The next thing to consider trying to get a handle on is your process for managing the non-permanent financial records.  Do you have a Records Management function at your organization?  Do you have storage space on-site for non-archival records?  Do you have a retention schedule in place?  These questions are worth discussing with whoever you report to because it sounds like the finance department just sends you all their records, whether or not they’re permanent.  That puts a huge burden on you to review all those records when it could better be completed by the finance department itself.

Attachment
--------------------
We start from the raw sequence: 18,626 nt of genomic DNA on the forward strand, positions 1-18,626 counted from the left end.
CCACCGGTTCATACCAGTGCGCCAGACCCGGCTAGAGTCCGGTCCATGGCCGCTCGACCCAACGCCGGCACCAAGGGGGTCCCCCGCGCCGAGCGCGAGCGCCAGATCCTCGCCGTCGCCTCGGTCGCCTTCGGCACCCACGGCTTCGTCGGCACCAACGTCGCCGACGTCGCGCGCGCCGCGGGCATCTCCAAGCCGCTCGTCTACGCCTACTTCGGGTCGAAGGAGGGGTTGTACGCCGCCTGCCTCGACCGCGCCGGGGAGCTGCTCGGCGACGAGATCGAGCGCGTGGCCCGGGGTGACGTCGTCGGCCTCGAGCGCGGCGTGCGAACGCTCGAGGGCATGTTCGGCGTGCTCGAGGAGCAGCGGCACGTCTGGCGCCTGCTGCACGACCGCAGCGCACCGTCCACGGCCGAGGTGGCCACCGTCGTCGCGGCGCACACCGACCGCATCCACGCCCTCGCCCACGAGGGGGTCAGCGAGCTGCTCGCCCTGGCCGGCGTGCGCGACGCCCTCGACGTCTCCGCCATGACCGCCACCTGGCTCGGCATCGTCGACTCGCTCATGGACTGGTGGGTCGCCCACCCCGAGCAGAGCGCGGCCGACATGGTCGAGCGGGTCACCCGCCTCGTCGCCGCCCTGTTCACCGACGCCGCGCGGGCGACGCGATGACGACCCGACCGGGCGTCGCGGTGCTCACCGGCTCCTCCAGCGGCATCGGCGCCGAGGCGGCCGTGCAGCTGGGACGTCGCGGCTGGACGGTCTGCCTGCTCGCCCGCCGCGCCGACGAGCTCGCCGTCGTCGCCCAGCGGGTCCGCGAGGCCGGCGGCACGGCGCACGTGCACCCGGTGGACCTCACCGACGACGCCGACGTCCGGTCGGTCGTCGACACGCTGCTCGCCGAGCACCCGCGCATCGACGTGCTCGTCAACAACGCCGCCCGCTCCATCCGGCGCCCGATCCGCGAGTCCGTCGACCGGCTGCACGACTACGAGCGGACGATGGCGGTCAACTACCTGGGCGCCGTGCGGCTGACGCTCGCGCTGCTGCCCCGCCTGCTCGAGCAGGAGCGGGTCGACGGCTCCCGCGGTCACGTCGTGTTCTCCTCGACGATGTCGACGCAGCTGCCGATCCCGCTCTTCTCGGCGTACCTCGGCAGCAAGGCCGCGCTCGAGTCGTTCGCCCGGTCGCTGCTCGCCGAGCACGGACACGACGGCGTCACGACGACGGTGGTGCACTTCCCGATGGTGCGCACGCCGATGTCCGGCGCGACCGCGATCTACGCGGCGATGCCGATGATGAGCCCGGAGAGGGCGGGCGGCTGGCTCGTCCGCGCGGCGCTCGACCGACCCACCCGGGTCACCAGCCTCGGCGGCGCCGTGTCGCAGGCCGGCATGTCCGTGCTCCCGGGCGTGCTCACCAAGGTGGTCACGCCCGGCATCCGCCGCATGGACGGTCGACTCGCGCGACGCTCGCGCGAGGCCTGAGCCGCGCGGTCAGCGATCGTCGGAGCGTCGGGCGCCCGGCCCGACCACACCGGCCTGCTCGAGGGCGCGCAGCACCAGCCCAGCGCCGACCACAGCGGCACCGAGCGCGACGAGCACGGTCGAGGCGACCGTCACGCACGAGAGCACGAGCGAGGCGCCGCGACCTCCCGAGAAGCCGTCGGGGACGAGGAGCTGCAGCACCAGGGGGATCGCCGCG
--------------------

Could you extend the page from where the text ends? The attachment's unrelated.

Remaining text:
At the Archdiocese of Atlanta, we do not accept any non-permanent records into the archives and we do not have on-site records storage.  We manage the process for sending records off-site and maintain the relationship with the records storage vendor, but Finance pays for their storage.  Most of the records that get sent off-site are transitory financial records, such as accounts payable, accounts receivable, invoices, journal entries, etc.  The bulk of these records at our organization have a 5 year retention for legal reasons.  When it reaches disposition time, we give finance a printout of the records up for destruction, we (archives and finance) sign-off on it, and then archives facilitates the shredding with the records storage vendor.  (We have a similar disposition process for all non-permanent records, whether or not they’re at off-site storage, where the entities have to ask permission to shred.  It’s our way of ensuring no records are destroyed before they’re supposed to be and that no archival records get disposed of.)